Reading Reflection:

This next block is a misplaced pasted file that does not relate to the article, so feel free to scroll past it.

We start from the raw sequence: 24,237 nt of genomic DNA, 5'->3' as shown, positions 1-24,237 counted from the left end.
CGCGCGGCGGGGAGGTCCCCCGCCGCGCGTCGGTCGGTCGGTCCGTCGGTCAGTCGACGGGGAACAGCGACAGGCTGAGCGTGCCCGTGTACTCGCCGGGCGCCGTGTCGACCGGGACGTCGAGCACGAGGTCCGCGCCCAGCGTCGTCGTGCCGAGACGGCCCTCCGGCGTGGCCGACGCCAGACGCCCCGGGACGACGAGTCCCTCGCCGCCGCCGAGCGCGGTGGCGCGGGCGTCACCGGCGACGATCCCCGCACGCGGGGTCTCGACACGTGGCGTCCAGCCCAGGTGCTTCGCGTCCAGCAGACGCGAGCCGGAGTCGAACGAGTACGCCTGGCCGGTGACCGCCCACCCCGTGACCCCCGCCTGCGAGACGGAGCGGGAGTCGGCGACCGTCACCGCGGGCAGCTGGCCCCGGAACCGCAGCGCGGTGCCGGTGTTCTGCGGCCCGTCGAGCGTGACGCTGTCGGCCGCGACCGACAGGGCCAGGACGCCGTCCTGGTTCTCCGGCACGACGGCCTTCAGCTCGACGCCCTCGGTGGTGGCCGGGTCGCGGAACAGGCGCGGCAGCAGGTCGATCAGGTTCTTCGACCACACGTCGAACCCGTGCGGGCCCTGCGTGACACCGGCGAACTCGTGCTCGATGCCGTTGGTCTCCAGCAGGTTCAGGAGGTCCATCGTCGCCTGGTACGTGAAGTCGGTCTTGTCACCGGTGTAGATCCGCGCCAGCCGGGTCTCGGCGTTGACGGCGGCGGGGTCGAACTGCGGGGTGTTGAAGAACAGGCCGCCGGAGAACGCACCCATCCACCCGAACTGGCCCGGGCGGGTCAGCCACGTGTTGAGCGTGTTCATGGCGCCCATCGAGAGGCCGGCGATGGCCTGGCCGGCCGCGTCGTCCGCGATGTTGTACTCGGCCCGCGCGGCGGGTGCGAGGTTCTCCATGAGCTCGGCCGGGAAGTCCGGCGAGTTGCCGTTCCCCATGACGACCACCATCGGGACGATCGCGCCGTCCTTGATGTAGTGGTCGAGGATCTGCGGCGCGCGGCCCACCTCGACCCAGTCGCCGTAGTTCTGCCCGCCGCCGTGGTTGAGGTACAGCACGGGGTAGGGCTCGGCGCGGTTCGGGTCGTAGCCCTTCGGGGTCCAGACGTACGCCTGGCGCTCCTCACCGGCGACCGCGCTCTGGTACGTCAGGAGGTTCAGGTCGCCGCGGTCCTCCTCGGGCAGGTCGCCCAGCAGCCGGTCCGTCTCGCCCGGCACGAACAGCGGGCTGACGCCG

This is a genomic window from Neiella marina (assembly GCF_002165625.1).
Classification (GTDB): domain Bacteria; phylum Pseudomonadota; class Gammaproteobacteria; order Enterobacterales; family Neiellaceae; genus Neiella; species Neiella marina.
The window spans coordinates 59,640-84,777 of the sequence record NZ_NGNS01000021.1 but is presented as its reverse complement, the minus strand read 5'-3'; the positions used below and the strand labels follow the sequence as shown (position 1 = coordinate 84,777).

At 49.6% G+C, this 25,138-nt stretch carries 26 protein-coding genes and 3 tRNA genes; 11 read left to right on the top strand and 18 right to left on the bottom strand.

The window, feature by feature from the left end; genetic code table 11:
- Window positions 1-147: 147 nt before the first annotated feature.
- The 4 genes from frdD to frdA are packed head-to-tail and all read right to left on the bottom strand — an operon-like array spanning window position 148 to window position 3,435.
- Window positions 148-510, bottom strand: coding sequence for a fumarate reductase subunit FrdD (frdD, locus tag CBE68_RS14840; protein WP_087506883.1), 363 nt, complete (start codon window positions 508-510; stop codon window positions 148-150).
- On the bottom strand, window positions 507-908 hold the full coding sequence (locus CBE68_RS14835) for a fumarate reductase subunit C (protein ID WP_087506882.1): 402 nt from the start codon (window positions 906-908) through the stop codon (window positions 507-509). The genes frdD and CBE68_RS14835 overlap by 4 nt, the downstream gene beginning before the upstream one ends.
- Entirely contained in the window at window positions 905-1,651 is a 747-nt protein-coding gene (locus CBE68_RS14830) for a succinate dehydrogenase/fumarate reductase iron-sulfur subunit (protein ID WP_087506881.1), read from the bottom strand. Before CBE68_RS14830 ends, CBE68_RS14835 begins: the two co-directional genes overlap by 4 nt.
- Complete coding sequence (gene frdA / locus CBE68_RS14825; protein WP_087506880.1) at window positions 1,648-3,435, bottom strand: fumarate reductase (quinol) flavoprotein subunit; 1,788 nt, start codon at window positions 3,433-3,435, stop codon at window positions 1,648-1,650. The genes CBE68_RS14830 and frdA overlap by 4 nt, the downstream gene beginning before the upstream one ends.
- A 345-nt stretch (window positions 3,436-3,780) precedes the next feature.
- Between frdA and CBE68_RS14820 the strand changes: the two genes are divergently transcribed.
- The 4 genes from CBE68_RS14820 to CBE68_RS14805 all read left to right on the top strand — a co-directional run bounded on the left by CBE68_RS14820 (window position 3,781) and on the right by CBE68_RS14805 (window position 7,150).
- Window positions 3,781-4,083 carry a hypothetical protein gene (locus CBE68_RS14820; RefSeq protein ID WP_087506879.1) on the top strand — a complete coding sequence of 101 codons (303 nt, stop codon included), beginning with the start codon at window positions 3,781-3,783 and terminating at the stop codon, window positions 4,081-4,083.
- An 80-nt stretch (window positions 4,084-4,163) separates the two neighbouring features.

The Screwtape Letters, C.S. Lewis (Lord and King Assoc., Inc., 1976) This passage came to my mind after I wrote my last article, so I dug it up as I found it to be fitting.  If you are not familiar with this book, Screwtape is a type of devil, or demon, who is mentoring a younger demon, Wormwood.  So when he mentions the Enemy, he is speaking of God. The humans live in time but our Enemy destines them to eternity.  He therefore, I believe, wants them to attend chiefly to two things, to eternity itself, and to that point of time which they call the Present.  For the Present is the point at which time touches eternity.  Of the present moment, and of it only, humans have an experience analogous to the experience which our Enemy has of reality as a whole; in it alone freedom and actuality are offered them.  He would therefore have them continually concerned either with eternity (which means being concerned with Him) or with the Present—either meditating on their eternal union with, or separation from, Himself, or else obeying the present voice of conscience, bearing the present cross, receiving the present grace, giving thanks for the present pleasure. (77) Time is such a controlling part of our lives that it is hard to fathom eternity.  Think for a moment about the present being the point which touches eternity.  Do you get where Lewis was going with that idea?  That’s how I felt about my weekend away (see last post).  Sometimes it requires a step back from our schedule to take in the actual life that you are living.  This is also why church is such a refuge of the future breaking into the present for us.  Every Sunday morning we are a part of a covenant renewal ceremony, partaking in a communal worship of our God and Savior.  The gospel message preached stays the same, as it proclaims the truth about our Creator, our sinful condition, and his redeeming love.  Eternity is presented in our present time for either its horror, if you are not a believer, or its rapturous beauty for those united to Christ.  This day of rest is a present pleasure our good Lord has provided to point toward the eternal rest we will have in Christ our beloved.